Youth justice system crippled in the Covid-19 Pandemic

Youth justice system crippled in the Covid-19 Pandemic

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The State of Youth Justice, a comprehensive analysis of the youth justice system, published by The National Association for Youth Justice, found that the Covid-19 pandemic has had serious consequences for children in prison, including a significantly reduced time for education as well as social interactions with the outside world.

The report, authored by Dr Tim Bateman, Reader in Youth Justice at the University of Bedfordshire, revealed that the provision of education to children in Young Offenders Institutions (YOIs) has been significantly reduced since the start of the Covid-19 pandemic.

The study found that the time children spent out of cell varied from three hours a day to just 40 minutes. Contact with the outside world has been curtailed, with the consequence that children no longer have any face-to-face interaction with families or friends, nor visits from social workers or lawyers.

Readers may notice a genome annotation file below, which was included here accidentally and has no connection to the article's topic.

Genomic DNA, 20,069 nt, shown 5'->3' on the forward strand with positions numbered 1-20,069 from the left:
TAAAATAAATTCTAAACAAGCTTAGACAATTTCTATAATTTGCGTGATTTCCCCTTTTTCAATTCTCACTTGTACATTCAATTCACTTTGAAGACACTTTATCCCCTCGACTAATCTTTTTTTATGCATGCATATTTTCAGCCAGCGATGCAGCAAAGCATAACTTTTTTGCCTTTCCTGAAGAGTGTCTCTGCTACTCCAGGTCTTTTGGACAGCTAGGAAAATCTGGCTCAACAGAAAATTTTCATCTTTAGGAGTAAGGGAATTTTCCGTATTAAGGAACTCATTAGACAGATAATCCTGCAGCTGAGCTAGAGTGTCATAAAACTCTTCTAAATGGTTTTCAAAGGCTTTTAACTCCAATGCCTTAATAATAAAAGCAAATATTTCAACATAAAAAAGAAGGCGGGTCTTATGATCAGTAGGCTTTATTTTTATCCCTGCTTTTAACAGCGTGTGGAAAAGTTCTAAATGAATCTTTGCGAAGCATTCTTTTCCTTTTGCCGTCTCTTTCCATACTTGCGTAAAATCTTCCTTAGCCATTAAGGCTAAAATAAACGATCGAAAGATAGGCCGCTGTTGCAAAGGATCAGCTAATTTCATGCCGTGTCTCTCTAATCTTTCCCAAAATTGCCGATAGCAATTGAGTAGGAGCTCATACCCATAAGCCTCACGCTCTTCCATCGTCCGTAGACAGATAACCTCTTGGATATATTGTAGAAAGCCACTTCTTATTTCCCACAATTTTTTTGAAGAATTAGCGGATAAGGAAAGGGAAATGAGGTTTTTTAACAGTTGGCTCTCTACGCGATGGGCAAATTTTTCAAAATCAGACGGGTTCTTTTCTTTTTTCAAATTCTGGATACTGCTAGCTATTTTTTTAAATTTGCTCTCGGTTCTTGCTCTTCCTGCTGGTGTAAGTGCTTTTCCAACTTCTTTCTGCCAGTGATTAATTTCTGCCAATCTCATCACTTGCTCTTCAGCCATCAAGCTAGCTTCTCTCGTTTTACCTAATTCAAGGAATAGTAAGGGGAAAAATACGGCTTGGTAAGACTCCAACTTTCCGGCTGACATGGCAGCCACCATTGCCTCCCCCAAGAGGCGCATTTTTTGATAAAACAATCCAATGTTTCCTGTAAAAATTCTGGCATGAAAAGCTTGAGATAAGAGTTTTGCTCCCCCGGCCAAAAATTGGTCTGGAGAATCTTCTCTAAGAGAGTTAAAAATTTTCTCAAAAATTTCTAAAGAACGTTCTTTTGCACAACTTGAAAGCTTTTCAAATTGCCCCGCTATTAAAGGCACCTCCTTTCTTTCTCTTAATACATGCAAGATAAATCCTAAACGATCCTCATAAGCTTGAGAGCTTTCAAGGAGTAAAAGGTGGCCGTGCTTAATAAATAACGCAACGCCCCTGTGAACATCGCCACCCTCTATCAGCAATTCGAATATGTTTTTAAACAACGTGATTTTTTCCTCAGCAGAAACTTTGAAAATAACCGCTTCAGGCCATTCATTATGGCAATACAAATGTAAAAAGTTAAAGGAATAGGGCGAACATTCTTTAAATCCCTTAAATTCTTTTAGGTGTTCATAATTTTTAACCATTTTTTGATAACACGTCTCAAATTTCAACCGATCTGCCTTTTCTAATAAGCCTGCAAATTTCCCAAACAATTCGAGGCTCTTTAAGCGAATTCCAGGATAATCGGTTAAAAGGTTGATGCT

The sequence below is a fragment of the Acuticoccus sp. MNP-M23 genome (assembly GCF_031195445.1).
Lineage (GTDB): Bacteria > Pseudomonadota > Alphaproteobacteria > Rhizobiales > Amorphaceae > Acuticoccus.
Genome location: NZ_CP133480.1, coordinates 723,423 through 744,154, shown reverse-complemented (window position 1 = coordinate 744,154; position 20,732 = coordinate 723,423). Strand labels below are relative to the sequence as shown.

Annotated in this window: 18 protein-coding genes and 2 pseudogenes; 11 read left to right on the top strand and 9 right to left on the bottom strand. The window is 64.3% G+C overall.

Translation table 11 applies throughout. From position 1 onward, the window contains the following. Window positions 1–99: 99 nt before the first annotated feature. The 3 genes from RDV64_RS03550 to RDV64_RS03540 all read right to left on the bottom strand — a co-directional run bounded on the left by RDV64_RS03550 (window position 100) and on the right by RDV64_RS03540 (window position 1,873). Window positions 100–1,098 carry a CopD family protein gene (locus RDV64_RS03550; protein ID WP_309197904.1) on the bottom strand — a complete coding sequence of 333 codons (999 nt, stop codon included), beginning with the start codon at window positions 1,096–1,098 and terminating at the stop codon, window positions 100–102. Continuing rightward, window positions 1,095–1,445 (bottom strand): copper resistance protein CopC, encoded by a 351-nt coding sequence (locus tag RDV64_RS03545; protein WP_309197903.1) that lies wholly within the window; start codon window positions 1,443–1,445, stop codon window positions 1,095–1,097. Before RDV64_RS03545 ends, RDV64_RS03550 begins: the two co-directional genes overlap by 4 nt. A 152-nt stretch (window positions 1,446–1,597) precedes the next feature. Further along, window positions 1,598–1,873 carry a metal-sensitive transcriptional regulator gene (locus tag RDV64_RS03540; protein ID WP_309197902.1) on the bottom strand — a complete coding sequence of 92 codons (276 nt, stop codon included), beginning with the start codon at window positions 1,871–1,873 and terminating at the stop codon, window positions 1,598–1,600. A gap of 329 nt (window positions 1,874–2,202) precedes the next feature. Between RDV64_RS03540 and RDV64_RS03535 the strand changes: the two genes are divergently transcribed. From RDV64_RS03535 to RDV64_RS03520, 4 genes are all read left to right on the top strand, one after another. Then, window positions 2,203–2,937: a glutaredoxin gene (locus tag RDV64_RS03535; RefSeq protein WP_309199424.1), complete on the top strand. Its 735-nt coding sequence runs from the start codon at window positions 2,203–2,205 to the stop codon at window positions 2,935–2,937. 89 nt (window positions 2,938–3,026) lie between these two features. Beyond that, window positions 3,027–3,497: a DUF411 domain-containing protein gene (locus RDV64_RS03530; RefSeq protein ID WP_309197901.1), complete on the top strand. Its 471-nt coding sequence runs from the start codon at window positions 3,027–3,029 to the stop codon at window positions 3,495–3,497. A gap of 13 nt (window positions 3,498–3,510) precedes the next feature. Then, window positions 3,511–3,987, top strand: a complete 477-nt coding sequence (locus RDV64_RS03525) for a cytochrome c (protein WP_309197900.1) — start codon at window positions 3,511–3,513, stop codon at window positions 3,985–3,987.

The report also highlights evidence of continued reductions in the criminalisation of children. For example, there has been a remarkable decline in the number of females entering the youth justice system. Girls’ detected indictable offending fell by an astonishing 95% between 1992 and 2018. However, statistics are uneven for young people from different ethnic groups. Almost one in three children arrested for a notifiable offence in 2019 were recorded as being black or from a minority ethnic group.

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